I Used Flipper Zero to Score Eponas in ‘Tears of the Kingdom’

flipper zero tears of the kingdom featured gear.jpg
flipper zero tears of the kingdom featured gear.jpg

I finally got my hands on a Flipper Zero. If you haven’t heard of it, it’s a noob-friendly version of the kind of penetration testing tools that security experts use to test the safety of systems. It packs a wide range of antennas, including RFID, sub-GHz radios, and NFC, which allows it to scan, analyze, and speak to everyday wireless devices that most of us don’t think much about.

While others have used their Flipper Zeros to test their car or hotel’s security or to make ATMs spit out cash, I had much loftier goals in mind. I got mine a few weeks before Tears of the Kingdom came out. As most Nintendo fans know, the collectible Amiibos figurines aren’t just toys. They can be used to get special rewards in games—like Link’s legendary horse Epona—and you can’t earn those rewards any other way. That’s fun for fans who can buy the figurines, but a bummer for anyone who doesn’t want to chase down collectibles just to get a special horse.

This is where my Flipper Zero comes in. I’ve been using it to score as many legendary horses as I can.

Whitehat Hacking?

Photograph: Flipper Zero

Amiibos have NFC tags in their base—specifically, NTAG215 tags that allow someone to write around 500 bytes of data. While that data is write-only, it’s not really under lock and key. Unlike, say, the NFC chip in your credit card, which has more robust security, an Amiibo can easily be read and copied.

This has led to community-driven projects around exchanging Amiibo codes. Since it’s easy to scan Amiibos, and the data they store is so small, a single 4-GB SD card could store millions of Amiibo codes. That’s a little overkill, considering there are only a couple hundred Amiibo figures in total, plus a few hundred Amiibo card codes. A complete collection of every Amiibo in existence fits into just a couple of megabytes.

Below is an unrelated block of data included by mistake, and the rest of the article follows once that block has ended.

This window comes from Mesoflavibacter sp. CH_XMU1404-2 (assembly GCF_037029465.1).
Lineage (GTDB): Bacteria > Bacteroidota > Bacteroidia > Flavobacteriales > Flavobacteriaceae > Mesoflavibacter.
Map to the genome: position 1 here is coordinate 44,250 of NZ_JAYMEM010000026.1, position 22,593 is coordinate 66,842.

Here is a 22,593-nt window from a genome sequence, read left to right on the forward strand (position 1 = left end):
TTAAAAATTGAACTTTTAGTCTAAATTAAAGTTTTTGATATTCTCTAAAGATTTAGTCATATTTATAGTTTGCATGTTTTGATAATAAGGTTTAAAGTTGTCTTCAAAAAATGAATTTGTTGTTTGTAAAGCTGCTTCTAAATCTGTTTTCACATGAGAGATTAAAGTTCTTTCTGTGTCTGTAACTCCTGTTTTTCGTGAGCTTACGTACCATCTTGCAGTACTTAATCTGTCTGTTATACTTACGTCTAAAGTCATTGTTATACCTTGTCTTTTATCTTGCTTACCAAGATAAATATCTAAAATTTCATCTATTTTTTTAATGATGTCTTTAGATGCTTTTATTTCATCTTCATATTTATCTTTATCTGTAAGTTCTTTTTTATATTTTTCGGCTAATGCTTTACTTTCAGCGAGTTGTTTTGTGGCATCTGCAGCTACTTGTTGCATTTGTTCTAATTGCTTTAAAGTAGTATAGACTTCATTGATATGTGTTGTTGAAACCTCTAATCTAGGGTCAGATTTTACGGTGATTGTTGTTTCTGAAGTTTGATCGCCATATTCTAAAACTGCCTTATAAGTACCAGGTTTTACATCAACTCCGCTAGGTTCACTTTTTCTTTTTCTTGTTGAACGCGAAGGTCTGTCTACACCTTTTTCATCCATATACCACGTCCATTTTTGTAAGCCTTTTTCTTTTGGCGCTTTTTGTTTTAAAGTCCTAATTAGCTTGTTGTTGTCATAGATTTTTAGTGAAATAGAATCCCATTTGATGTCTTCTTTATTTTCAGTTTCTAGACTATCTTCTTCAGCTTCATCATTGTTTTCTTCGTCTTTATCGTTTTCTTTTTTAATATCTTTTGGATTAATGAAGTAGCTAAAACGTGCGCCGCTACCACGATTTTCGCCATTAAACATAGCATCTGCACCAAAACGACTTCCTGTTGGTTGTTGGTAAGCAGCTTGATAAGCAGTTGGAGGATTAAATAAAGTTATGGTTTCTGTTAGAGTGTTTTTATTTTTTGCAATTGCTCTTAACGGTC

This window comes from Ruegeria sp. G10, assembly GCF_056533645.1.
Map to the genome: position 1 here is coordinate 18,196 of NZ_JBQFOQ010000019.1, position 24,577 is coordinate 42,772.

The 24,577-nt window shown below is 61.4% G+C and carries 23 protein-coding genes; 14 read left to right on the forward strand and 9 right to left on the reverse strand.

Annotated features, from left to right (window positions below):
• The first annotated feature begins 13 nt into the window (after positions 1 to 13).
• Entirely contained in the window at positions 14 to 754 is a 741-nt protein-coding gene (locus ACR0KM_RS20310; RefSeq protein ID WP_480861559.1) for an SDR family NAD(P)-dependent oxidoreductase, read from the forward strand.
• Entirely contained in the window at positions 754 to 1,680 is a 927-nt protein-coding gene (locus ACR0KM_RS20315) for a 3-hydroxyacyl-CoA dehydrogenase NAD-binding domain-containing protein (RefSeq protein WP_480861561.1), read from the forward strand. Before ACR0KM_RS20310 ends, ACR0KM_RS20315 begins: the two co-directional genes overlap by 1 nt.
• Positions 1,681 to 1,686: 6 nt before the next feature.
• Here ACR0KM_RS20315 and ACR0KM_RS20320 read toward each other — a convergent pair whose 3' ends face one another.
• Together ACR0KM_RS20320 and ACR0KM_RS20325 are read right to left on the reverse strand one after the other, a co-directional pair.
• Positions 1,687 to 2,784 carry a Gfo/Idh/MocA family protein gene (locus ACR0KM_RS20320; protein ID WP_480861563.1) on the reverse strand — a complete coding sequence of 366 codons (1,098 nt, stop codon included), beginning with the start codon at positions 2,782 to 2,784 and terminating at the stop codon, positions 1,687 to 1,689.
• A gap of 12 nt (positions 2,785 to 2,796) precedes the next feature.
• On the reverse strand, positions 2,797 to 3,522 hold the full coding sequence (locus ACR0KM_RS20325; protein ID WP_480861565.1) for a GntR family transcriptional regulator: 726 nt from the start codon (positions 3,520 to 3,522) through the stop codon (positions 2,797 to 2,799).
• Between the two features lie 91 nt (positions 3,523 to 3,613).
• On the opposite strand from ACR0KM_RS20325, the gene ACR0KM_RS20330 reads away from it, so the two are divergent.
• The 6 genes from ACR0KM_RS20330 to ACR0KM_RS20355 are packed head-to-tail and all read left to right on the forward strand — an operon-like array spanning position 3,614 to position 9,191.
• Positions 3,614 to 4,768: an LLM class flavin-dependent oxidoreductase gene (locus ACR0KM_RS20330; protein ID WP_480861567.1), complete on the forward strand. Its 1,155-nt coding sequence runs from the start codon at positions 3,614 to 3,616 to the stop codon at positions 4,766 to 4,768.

Most of them aren’t very relevant to Tears of the Kingdom, but every single one will spawn at least a few generic consumable items, like meal ingredients. Zelda-themed Amiibos, of which there are 26, have better rewards, including weapons, shields, paraglider fabrics, and unique armor sets that are either exclusive to the Amiibos that spawn them or are relatively difficult to earn in game.

Each Amiibo can only be used once per day, but this limit also applies to each unique Amiibo. If you happened to have two of the same Amiibo—say, the Link figurine from Super Smash Bros. that can sometimes spawn Epona—you can use each one every day. Of course, buying multiple figures just to double your chances of spawning a horse costs a lot more than simply waiting a day. Community code collections, however, make it much easier—and cheaper—to try multiple times.

Previous articleHow to adjust the resolution of your phone video to make it super crisp
Next articleUSB-C and Thunderbolt compatible portable monitor: now only $129.99
Expert tech and gaming writer, blending computer science expertise